Kezia Dugdale

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Kezia Dugdale
Kezia Dugdale 2016 (cropped).jpg
Leader of the Scottish Labour Party
Assumed office
15 August 2015
Deputy Alex Rowley
Preceded by Jim Murphy
Deputy Leader of the Scottish Labour Party
In office
13 December 2014 – 13 June 2015
Leader Jim Murphy
Preceded by Anas Sarwar
Succeeded by Alex Rowley
Member of the Scottish Parliament
for the Lothian Region
(1 of 7 Regional MSPs)
Assumed office
5 May 2011
Personal details
Born (1981-08-28) 28 August 1981 (age 35)
Aberdeen, Scotland
Nationality British
Political party Labour Co-operative
Residence Lochend, Edinburgh
Alma mater Aberdeen University
Edinburgh University

Kezia Alexandra Ross Dugdale (born 28 August 1981)[1] is a Scottish politician who has been the Leader of the Scottish Labour Party since 15 August 2015 and served as the Leader of the second largest party in the Scottish Parliament from the start of her tenure as Scottish Labour leader in August 2015, until the 2016 Scottish Parliamentary elections in May 2016, where Labour fell to third place behind Ruth Davidson's Scottish Conservatives. This was Labour's worst performance in a Scottish election in over a century.

Dugdale was previously the Deputy Leader of the Scottish Labour Party from 2014 to 2015 and has been a Member of the Scottish Parliament for the Lothian region since 2011.[1][2]

Early life and education[edit]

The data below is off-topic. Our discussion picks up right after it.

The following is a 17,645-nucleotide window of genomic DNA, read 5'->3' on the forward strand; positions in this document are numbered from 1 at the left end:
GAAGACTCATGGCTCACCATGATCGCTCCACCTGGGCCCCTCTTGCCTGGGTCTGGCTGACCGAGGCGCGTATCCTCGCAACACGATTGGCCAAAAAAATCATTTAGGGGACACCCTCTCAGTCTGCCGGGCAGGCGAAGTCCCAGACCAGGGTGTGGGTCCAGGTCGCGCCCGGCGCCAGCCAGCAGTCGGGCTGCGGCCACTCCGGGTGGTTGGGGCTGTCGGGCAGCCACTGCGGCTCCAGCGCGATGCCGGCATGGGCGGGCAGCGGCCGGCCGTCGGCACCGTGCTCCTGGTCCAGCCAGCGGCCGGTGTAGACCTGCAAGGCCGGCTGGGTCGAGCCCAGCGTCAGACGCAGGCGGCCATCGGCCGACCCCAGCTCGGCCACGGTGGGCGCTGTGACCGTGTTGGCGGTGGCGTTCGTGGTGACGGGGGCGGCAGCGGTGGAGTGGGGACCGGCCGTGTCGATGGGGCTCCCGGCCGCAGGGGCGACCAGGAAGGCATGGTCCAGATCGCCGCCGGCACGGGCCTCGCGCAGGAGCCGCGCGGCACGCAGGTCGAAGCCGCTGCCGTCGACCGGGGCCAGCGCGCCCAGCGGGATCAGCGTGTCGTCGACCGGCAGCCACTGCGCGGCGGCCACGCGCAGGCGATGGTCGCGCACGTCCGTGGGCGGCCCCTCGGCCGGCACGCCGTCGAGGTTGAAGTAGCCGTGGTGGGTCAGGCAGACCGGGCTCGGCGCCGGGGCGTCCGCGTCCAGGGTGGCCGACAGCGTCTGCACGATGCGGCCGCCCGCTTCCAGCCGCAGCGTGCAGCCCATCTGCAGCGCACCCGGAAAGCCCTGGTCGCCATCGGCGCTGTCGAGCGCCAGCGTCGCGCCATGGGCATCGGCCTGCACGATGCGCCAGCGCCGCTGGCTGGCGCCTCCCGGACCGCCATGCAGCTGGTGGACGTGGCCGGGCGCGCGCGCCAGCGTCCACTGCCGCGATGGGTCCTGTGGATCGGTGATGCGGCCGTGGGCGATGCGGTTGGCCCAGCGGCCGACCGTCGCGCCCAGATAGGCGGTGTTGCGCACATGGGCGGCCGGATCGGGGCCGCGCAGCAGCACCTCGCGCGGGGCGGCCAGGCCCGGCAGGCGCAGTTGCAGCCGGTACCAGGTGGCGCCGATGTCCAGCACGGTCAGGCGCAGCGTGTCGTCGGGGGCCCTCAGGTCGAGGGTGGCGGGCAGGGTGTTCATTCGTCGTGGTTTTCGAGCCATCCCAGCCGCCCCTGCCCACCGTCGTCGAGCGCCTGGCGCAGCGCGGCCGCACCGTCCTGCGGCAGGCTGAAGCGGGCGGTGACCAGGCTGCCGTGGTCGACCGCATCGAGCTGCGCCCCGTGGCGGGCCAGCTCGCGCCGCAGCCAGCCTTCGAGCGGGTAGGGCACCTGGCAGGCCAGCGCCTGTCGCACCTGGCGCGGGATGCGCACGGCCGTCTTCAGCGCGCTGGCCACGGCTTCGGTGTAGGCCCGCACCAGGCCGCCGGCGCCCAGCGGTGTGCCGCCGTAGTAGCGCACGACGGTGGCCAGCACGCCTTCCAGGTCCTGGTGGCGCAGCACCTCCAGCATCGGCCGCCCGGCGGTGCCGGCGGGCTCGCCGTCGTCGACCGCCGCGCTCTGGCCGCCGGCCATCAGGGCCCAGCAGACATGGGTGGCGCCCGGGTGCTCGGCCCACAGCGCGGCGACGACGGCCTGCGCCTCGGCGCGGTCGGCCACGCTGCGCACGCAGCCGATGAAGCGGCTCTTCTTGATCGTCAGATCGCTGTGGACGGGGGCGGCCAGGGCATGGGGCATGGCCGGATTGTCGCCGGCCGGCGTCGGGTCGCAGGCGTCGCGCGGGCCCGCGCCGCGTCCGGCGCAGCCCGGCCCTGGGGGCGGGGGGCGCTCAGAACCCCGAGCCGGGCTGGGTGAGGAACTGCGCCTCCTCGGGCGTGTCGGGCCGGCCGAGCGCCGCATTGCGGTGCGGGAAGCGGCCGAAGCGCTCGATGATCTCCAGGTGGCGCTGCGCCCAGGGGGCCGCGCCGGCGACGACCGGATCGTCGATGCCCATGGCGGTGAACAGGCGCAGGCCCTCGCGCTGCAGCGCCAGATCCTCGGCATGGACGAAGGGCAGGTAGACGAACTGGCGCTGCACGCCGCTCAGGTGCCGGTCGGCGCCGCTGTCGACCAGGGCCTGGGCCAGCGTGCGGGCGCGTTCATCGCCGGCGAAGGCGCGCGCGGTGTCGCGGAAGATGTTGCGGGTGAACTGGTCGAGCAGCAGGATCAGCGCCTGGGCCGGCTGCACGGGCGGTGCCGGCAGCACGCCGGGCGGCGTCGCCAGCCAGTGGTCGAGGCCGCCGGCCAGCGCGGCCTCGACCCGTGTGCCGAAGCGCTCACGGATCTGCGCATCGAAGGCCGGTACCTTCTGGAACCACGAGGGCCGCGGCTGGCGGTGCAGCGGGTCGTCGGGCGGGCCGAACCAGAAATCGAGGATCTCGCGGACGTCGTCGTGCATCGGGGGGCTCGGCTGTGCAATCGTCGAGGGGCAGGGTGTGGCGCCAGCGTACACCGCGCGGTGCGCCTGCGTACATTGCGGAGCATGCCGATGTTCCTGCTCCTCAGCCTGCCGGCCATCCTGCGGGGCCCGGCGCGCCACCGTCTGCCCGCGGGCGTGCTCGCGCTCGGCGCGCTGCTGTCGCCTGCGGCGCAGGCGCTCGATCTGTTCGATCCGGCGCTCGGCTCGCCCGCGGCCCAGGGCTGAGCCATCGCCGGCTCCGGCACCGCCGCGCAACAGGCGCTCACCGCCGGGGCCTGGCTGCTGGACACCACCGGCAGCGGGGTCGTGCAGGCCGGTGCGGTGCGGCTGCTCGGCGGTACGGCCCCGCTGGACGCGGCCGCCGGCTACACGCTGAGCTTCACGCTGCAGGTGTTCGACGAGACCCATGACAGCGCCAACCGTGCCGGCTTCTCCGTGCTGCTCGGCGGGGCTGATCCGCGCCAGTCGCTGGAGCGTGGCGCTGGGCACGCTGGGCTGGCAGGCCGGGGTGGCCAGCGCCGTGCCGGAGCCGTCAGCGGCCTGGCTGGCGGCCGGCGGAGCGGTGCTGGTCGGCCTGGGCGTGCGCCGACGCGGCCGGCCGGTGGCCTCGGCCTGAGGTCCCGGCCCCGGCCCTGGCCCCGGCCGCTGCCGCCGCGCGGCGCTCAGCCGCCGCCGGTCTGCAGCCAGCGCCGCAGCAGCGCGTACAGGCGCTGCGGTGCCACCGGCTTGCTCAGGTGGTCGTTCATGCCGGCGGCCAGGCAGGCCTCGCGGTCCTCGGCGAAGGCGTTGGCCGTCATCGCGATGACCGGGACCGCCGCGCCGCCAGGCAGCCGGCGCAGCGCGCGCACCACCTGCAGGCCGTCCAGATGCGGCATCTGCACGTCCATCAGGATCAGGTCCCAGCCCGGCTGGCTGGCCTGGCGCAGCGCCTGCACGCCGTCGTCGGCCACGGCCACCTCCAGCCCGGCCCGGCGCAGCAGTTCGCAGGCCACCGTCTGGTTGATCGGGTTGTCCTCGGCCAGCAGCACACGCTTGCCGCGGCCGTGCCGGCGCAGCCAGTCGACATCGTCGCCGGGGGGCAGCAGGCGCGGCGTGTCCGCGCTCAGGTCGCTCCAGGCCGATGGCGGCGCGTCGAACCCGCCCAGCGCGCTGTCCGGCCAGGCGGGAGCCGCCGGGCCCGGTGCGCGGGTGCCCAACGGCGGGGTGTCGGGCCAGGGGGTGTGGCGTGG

Dugdale was born in Aberdeen in 1981.[1] She completed her secondary schooling at Harris Academy in Dundee, where she was Head Girl.[3]

She studied Law at the University of Aberdeen from 1999 to 2003, and completed a Masters in Policy Studies from 2004 to 2006 at the University of Edinburgh.[1] As well as living in Aberdeen and Dundee, she has resided in Elgin, Moray, before settling in Edinburgh in 2003. While studying in Edinburgh, Dugdale worked as Campaigns and Welfare Adviser for Edinburgh University Students' Association and as Public Affairs Officer at the National Union of Students Scotland.[1]

Political career[edit]

Early career[edit]

She sat on Scottish Labour's Policy Forum from 2006–08 as well as serving as an election agent to both Sarah Boyack MSP and Sheila Gilmore MP.[4] She had also volunteered as a researcher in the parliamentary office of Pauline McNeill MSP.[5]

She worked from 2007 to 2011 for the Labour Lothian regional MSP George Foulkes, Baron Foulkes of Cumnock as his parliamentary office manager and political adviser.[1]

Scottish election, 2011[edit]

In 2011, she was elected to the Scottish Parliament, as Scottish Labour's second candidate on their list for the Lothian Region. She serves as a Scottish Labour and Co-operative Member and currently sits on the Local Government and Regeneration and Subordinate Legislation Committees.[6][7] Dugdale was appointed as Scottish Labour's Spokesperson for Education and Lifelong Learning on 29 June 2013.[8]

In 2014, members of the Edinburgh Eastern Constituency Labour Party selected Dugdale as their candidate for the 2016 Scottish Parliament Election. Despite her higher profile as a party leader Dugdale lost Edinburgh Eastern on polling day, trailing the SNP candidate by 5087 votes.